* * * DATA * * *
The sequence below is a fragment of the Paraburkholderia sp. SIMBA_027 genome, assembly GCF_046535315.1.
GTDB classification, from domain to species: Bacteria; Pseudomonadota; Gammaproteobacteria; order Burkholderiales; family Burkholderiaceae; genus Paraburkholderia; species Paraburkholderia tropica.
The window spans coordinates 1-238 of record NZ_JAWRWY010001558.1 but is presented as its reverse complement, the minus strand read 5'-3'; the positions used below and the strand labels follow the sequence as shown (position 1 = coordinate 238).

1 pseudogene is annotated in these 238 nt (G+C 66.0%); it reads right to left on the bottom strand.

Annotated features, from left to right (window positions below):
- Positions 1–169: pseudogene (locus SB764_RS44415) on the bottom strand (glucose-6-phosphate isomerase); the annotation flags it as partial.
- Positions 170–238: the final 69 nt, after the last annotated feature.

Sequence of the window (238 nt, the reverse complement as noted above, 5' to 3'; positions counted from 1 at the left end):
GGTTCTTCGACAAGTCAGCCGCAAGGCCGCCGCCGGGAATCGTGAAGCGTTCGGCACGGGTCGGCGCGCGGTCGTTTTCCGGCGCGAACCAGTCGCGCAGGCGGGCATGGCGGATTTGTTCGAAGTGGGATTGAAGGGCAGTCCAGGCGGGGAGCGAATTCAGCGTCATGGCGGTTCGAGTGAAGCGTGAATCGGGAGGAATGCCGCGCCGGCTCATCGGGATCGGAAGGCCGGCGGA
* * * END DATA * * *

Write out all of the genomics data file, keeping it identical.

The sequence below is a fragment of the Paraburkholderia sp. SIMBA_027 genome, assembly GCF_046535315.1.
GTDB classification, from domain to species: Bacteria; Pseudomonadota; Gammaproteobacteria; order Burkholderiales; family Burkholderiaceae; genus Paraburkholderia; species Paraburkholderia tropica.
The window spans coordinates 1-238 of record NZ_JAWRWY010001558.1 but is presented as its reverse complement, the minus strand read 5'-3'; the positions used below and the strand labels follow the sequence as shown (position 1 = coordinate 238).

1 pseudogene is annotated in these 238 nt (G+C 66.0%); it reads right to left on the bottom strand.

Annotated features, from left to right (window positions below):
- Positions 1–169: pseudogene (locus SB764_RS44415) on the bottom strand (glucose-6-phosphate isomerase); the annotation flags it as partial.
- Positions 170–238: the final 69 nt, after the last annotated feature.

Sequence of the window (238 nt, the reverse complement as noted above, 5' to 3'; positions counted from 1 at the left end):
GGTTCTTCGACAAGTCAGCCGCAAGGCCGCCGCCGGGAATCGTGAAGCGTTCGGCACGGGTCGGCGCGCGGTCGTTTTCCGGCGCGAACCAGTCGCGCAGGCGGGCATGGCGGATTTGTTCGAAGTGGGATTGAAGGGCAGTCCAGGCGGGGAGCGAATTCAGCGTCATGGCGGTTCGAGTGAAGCGTGAATCGGGAGGAATGCCGCGCCGGCTCATCGGGATCGGAAGGCCGGCGGA